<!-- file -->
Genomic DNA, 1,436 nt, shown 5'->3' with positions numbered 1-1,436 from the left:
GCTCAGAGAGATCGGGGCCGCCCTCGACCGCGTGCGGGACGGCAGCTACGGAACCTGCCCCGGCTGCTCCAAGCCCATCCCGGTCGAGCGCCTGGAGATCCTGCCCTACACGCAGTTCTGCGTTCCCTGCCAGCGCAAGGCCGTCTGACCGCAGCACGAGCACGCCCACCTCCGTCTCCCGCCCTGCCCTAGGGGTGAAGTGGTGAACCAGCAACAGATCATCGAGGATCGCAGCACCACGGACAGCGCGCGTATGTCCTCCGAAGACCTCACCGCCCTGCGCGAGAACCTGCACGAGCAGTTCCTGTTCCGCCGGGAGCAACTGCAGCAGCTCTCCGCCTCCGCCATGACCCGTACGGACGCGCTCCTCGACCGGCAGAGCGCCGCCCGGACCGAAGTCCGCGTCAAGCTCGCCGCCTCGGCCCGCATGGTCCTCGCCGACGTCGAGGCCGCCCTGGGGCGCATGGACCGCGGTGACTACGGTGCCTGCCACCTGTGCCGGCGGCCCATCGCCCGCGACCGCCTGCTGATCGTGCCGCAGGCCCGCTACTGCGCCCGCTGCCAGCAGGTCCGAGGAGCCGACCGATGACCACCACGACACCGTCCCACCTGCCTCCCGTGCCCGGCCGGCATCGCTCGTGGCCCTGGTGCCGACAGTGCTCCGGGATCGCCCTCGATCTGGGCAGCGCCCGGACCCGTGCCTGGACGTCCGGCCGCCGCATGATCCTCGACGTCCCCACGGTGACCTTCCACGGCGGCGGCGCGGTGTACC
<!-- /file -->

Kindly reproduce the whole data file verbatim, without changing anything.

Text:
Genomic DNA, 1,436 nt, shown 5'->3' with positions numbered 1-1,436 from the left:
GCTCAGAGAGATCGGGGCCGCCCTCGACCGCGTGCGGGACGGCAGCTACGGAACCTGCCCCGGCTGCTCCAAGCCCATCCCGGTCGAGCGCCTGGAGATCCTGCCCTACACGCAGTTCTGCGTTCCCTGCCAGCGCAAGGCCGTCTGACCGCAGCACGAGCACGCCCACCTCCGTCTCCCGCCCTGCCCTAGGGGTGAAGTGGTGAACCAGCAACAGATCATCGAGGATCGCAGCACCACGGACAGCGCGCGTATGTCCTCCGAAGACCTCACCGCCCTGCGCGAGAACCTGCACGAGCAGTTCCTGTTCCGCCGGGAGCAACTGCAGCAGCTCTCCGCCTCCGCCATGACCCGTACGGACGCGCTCCTCGACCGGCAGAGCGCCGCCCGGACCGAAGTCCGCGTCAAGCTCGCCGCCTCGGCCCGCATGGTCCTCGCCGACGTCGAGGCCGCCCTGGGGCGCATGGACCGCGGTGACTACGGTGCCTGCCACCTGTGCCGGCGGCCCATCGCCCGCGACCGCCTGCTGATCGTGCCGCAGGCCCGCTACTGCGCCCGCTGCCAGCAGGTCCGAGGAGCCGACCGATGACCACCACGACACCGTCCCACCTGCCTCCCGTGCCCGGCCGGCATCGCTCGTGGCCCTGGTGCCGACAGTGCTCCGGGATCGCCCTCGATCTGGGCAGCGCCCGGACCCGTGCCTGGACGTCCGGCCGCCGCATGATCCTCGACGTCCCCACGGTGACCTTCCACGGCGGCGGCGCGGTGTACC